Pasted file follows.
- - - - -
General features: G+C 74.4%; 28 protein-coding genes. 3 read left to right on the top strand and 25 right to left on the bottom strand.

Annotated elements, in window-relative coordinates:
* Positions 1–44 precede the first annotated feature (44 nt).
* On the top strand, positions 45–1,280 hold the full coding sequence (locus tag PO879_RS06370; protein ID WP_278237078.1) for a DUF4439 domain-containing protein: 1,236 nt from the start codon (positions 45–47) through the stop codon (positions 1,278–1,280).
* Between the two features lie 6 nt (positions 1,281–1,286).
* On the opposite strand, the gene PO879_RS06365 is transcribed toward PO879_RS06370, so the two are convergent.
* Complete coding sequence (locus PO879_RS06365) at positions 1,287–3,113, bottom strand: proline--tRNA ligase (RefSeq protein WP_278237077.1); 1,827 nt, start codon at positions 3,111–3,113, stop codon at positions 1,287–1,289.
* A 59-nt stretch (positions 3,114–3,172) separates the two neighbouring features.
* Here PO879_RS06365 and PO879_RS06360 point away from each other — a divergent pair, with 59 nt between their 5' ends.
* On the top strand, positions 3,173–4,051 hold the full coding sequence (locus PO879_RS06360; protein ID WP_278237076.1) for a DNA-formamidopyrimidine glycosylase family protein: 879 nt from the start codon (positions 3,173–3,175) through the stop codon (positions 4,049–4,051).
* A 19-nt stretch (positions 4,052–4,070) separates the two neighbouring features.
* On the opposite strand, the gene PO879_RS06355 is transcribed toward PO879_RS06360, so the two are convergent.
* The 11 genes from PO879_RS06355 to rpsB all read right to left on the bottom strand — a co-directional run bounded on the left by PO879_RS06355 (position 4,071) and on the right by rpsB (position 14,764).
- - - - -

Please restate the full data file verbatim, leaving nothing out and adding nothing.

General features: G+C 74.4%; 28 protein-coding genes. 3 read left to right on the top strand and 25 right to left on the bottom strand.

Annotated elements, in window-relative coordinates:
* Positions 1–44 precede the first annotated feature (44 nt).
* On the top strand, positions 45–1,280 hold the full coding sequence (locus tag PO879_RS06370; protein ID WP_278237078.1) for a DUF4439 domain-containing protein: 1,236 nt from the start codon (positions 45–47) through the stop codon (positions 1,278–1,280).
* Between the two features lie 6 nt (positions 1,281–1,286).
* On the opposite strand, the gene PO879_RS06365 is transcribed toward PO879_RS06370, so the two are convergent.
* Complete coding sequence (locus PO879_RS06365) at positions 1,287–3,113, bottom strand: proline--tRNA ligase (RefSeq protein WP_278237077.1); 1,827 nt, start codon at positions 3,111–3,113, stop codon at positions 1,287–1,289.
* A 59-nt stretch (positions 3,114–3,172) separates the two neighbouring features.
* Here PO879_RS06365 and PO879_RS06360 point away from each other — a divergent pair, with 59 nt between their 5' ends.
* On the top strand, positions 3,173–4,051 hold the full coding sequence (locus PO879_RS06360; protein ID WP_278237076.1) for a DNA-formamidopyrimidine glycosylase family protein: 879 nt from the start codon (positions 3,173–3,175) through the stop codon (positions 4,049–4,051).
* A 19-nt stretch (positions 4,052–4,070) separates the two neighbouring features.
* On the opposite strand, the gene PO879_RS06355 is transcribed toward PO879_RS06360, so the two are convergent.
* The 11 genes from PO879_RS06355 to rpsB all read right to left on the bottom strand — a co-directional run bounded on the left by PO879_RS06355 (position 4,071) and on the right by rpsB (position 14,764).